Wednesday, November 25, 2015

Looking Good

In Memory, Photo Courtesy of the Artist

Rachel Jones Deris
Diboll Art Gallery, New Orleans

Our daily lives expose us to constant visual stimulus. Persistent and cursory engagement of our eyes seems to leave little room for more deliberate deployment of sight, which is to say, looking. Of the sight verbs–to see, to glance, to glimpse, to watch, and to look–looking seems to be the most directed, but it also implies an openness, a receptivity. It is the one most useful in engaging with art.

The first time I saw a painting by Rachel Jones Deris was in 2008. She is a confirmed painter who does not laurel-rest, who seeks new ground, and her work is continuously fresh. Compared to previous exhibitions, this group of paintings relies less on lyrical titles to buttress the content, and the content is harder to define. These paintings were surprisingly difficult to write about perhaps because they encouraged a suspension of thought, a resistance to conclusion. There are few or no conceptual footholds, save the title of the show and a couple of more expansive titles of paintings. The paintings lean toward abstraction but not closely enough to own that label nor are they descendants of notable abstract painters. They are representational but not in that irreverent I just found this image online-way. They are not geometric and they do not emphasize drawing. They are not political, narrative, or about anything you can easily put your finger on. I guess you could say they are landscapes in the sense that they (loosely) depict flora and in one case, fauna. All the things that these paintings are not lead us to what they are about.

In the end, I think this work is actually about looking. These paintings are a result of the artist looking, suspending her understanding of an image. I imagine that instead of looking at an image and concluding, I know what is there, she keeps asking what is there? What could be there? As a result we ask the same.

Rachel Jones Deris works from photographs, collected, altered, pared down. Paintings, any paintings, change and shift as you look at them, change from one viewing to the next. If a photograph freezes a moment, a painting lets it loose, leaves a moment eternally without conclusion. This is the mysterious potential of painting. These paintings, though they begin with a photographic image are not about photography or even image. If in an abstract way they are about looking, more practically they are about paint, lush, juicy paint. The designation “a painter’s painter” describes an artist who exhibits a confident and intuitive handling of paint while not subjugating this inherently unruly medium. Rachel Jones is a painter’s painter.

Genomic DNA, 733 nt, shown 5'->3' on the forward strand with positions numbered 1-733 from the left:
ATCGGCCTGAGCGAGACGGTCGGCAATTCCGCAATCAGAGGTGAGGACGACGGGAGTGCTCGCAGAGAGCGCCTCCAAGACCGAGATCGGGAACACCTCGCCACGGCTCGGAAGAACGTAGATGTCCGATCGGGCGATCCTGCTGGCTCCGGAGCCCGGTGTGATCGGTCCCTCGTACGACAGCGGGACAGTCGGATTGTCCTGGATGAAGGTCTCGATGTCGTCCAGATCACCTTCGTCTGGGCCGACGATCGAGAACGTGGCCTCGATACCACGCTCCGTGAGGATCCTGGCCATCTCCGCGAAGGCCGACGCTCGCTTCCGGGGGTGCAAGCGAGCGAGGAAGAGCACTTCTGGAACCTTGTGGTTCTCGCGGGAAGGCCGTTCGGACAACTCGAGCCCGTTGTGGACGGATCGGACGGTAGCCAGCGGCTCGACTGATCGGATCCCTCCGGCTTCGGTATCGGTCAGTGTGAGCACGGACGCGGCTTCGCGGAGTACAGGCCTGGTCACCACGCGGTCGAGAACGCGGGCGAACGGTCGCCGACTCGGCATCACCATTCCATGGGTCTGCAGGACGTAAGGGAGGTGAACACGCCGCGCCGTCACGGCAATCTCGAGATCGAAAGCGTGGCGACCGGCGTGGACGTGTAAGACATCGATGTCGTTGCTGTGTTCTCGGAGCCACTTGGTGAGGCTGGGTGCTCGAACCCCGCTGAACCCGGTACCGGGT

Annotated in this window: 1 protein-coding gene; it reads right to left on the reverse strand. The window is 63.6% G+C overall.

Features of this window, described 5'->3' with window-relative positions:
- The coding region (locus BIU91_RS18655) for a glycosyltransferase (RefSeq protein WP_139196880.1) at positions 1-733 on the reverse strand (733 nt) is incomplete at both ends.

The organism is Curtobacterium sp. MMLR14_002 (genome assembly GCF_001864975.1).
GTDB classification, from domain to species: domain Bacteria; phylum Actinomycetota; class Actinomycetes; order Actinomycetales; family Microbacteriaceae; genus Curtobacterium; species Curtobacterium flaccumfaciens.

These paintings are made on Yupo mounted on panel. Yupo is synthetic paper, in layman’s terms it's plastic. Ad copy boasts its properties as stain-resistant and non-absorbent. You can see in these paintings how the paint sits on the surface of the Yupo, stains it to a degree, but doesn’t mingle with the ground. I confess I am a Yupo skeptic. While many painters work on a ground of acrylic gesso, which is also in part plastic, gesso contains calcium carbonate, or, chalk. This chalk is found in nature and brings to gesso a bit of nature’s unpredictability. I am not concerned about the archival integrity of the Yupo, its more of an aesthetic question: What would these paintings look like if they had been painted on gesso or even directly on panel?  On the other hand, Yupo resonates with the source material and process. The origins of these paintings are slick: a photograph, magazine page or inkjet print. It might make sense that the paintings begin on an equally sterile surface.

Stag, Photo Courtesy of the Artist
The paint seems to sit on the surface and the illusion of distance is built not by omission but addition. The artist piles on paint in spaces other artists would address with the sparest vocabulary. These are landscapes (all but one) but there is almost no deep space. Untitled (Grove) relies on an erasure to articulate trees. Meanwhile, the space between the trees is built up, a complicated articulation of color and directional marks bringing the distance past the foreground to the surface of our eyes. In Stag I find the inverted relationship cleaner cut and less convincing. The painting as a whole is way out there in its palette and spatial logic. But the popular and likeable shape of a stag, sits neatly center stage at a likable scale, keeping the painting from being too strange. The space may not have held its own without a form to anchor it, but the way that form was drawn, undermines the painting’s sense of freedom and confidence.